Free Press' Craig Aaron and Joseph Torres (Guardian.co.uk, 3/26/09) promptly knock down the scary development in which Nancy Pelosi recently "asked attorney general Eric Holder to consider loosening antitrust laws to help out struggling newspapers by allowing more media mergers. Holder responded by saying he is open to revisiting the rules":
Pelosi's request sounds innocuous at first–after all, struggling newspapers seem to need all the help they can get. But opening the door to more media consolidation is not the cure for the crisis in journalism. More of this bad medicine will only weaken reporting and worsen the health of our democracy.
As a few big companies swallowed up more local media outlets, they gutted newsrooms. The Project for Excellence in Journalism reports that the industry lost 5,000 journalists last year and has slashed 16 percent of its news staff since 2001. Is it any surprise that fewer people are buying newspapers when reporters are being taken off their beats and bureaus are being shuttered?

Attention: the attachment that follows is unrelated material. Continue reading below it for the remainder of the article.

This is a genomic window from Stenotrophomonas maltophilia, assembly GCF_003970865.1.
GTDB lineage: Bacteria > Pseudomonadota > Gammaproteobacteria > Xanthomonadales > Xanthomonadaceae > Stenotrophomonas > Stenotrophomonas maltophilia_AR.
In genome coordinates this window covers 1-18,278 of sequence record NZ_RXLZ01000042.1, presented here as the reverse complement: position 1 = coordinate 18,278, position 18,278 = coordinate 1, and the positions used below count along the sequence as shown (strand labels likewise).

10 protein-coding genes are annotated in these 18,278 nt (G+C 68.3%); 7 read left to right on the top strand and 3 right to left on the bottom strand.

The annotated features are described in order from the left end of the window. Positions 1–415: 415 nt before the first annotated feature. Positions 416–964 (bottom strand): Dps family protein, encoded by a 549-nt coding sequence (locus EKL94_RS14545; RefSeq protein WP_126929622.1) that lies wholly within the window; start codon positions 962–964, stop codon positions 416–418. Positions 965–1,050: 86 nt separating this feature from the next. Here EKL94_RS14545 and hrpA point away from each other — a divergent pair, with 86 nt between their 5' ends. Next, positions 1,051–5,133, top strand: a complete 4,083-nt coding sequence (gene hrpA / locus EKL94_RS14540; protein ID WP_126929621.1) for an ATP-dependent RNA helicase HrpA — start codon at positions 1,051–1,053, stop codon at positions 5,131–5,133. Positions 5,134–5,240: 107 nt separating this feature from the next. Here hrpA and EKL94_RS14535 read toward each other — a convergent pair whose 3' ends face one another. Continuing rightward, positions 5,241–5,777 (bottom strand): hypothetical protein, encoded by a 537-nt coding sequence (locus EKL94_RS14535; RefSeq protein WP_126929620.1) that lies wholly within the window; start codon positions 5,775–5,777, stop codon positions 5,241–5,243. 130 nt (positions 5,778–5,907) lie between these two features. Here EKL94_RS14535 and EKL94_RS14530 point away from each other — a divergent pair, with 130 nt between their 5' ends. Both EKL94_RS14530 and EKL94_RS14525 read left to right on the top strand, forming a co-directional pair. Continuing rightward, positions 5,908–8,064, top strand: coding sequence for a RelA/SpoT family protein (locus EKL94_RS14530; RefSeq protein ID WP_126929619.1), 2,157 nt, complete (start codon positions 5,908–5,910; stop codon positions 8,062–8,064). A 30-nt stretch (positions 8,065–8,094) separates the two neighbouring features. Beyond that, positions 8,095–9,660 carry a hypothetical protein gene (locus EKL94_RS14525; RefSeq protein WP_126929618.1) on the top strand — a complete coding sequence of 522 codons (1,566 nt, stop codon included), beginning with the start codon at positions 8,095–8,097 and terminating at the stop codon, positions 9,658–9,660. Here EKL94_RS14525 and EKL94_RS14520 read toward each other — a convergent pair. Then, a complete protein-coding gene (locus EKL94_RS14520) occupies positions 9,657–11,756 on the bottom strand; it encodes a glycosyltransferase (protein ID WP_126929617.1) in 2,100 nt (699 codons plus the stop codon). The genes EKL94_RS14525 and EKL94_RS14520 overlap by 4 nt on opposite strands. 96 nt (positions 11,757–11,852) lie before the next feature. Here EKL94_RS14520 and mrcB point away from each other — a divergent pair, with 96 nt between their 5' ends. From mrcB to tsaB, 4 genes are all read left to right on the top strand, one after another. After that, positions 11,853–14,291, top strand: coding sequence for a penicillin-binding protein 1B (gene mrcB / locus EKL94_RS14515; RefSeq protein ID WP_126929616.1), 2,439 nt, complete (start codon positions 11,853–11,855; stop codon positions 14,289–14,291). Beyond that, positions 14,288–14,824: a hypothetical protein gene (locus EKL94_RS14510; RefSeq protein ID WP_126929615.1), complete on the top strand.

But media consolidation hasn't been a disaster only for dedicated journalists or the public who rely on reporters to keep an eye on their leaders. It's also been bad for business.
Just a few years ago, the average profit margin for newspapers was over 20 percent–with some bringing in twice as much or more. But that did not satisfy the newspaper executives or Wall Street. Instead of investing in the quality of their products and innovating for the future, the big media companies have been obsessed with short-term gains. Instead of bolstering their news-gathering or adjusting to the new media landscape, companies like McClatchy, Tribune and Lee Enterprises used these astronomical profits to buy up other properties.
And of course, throughout this process, "federal regulators rubber-stamped these mega-mergers," even though "the media giants took on massive amounts of debt."